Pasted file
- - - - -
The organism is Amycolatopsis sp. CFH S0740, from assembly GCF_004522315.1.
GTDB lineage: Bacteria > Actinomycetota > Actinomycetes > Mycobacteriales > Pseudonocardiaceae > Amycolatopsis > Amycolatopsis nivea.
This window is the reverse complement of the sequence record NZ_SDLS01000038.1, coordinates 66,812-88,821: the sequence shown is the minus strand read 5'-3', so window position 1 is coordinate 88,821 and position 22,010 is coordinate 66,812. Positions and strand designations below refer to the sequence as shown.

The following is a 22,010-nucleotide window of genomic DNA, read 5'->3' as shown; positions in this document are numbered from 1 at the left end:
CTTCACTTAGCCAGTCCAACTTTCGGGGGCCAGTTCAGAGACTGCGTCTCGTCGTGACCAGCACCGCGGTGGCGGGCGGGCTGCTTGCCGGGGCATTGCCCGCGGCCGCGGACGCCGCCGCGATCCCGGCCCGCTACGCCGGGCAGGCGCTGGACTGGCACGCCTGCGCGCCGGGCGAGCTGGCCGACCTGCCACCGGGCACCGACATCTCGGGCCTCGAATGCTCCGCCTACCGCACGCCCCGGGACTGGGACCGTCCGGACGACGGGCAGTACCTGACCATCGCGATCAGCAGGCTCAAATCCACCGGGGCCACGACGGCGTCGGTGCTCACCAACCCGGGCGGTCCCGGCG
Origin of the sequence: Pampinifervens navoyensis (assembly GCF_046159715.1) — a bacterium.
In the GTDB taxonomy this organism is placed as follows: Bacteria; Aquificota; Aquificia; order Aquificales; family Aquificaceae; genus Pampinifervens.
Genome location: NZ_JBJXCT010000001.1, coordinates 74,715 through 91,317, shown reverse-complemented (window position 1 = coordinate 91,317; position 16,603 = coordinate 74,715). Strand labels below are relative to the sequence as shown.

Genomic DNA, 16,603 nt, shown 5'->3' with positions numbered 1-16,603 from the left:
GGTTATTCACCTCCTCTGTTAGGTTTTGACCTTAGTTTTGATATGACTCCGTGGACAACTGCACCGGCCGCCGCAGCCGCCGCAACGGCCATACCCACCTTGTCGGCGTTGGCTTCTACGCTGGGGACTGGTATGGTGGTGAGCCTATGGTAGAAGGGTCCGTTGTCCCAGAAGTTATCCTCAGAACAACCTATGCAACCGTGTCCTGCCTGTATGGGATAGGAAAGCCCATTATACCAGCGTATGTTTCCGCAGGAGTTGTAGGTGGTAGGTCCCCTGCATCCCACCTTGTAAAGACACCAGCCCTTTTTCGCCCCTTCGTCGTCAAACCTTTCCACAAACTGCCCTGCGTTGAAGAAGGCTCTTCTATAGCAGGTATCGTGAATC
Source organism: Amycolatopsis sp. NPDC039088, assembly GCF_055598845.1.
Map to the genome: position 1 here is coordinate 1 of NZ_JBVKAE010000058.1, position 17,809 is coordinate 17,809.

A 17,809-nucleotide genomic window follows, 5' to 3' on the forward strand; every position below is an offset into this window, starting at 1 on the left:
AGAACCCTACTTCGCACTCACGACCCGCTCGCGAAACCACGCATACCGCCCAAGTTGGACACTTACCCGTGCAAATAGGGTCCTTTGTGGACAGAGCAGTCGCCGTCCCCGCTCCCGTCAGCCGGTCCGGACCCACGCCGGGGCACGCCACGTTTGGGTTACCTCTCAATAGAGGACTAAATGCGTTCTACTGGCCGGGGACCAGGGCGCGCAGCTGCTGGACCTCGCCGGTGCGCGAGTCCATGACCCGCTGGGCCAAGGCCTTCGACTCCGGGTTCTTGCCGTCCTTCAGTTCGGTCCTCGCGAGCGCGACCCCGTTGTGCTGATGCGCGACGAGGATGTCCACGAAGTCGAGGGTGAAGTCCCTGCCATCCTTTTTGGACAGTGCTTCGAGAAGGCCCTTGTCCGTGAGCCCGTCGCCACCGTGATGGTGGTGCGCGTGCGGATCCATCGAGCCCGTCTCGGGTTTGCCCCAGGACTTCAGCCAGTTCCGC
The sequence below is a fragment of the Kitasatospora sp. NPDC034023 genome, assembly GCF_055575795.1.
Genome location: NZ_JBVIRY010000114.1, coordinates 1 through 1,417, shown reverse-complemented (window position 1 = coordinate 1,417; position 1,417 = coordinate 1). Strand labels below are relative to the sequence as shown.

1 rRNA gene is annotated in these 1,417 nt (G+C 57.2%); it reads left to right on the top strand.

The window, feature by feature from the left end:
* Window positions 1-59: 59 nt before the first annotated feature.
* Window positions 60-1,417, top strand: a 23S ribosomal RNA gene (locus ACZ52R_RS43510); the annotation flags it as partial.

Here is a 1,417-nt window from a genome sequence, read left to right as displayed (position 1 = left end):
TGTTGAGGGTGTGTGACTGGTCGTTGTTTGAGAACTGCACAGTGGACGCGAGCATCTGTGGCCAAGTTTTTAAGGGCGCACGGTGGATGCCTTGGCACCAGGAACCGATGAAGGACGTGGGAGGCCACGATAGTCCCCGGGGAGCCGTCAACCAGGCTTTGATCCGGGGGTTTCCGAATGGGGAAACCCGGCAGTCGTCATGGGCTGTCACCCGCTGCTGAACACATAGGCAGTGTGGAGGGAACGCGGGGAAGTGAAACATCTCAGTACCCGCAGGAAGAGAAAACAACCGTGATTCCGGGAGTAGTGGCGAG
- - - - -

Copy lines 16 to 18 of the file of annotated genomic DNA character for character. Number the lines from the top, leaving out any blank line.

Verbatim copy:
Genome location: NZ_JBVIRY010000114.1, coordinates 1 through 1,417, shown reverse-complemented (window position 1 = coordinate 1,417; position 1,417 = coordinate 1). Strand labels below are relative to the sequence as shown.

1 rRNA gene is annotated in these 1,417 nt (G+C 57.2%); it reads left to right on the top strand.

The window, feature by feature from the left end: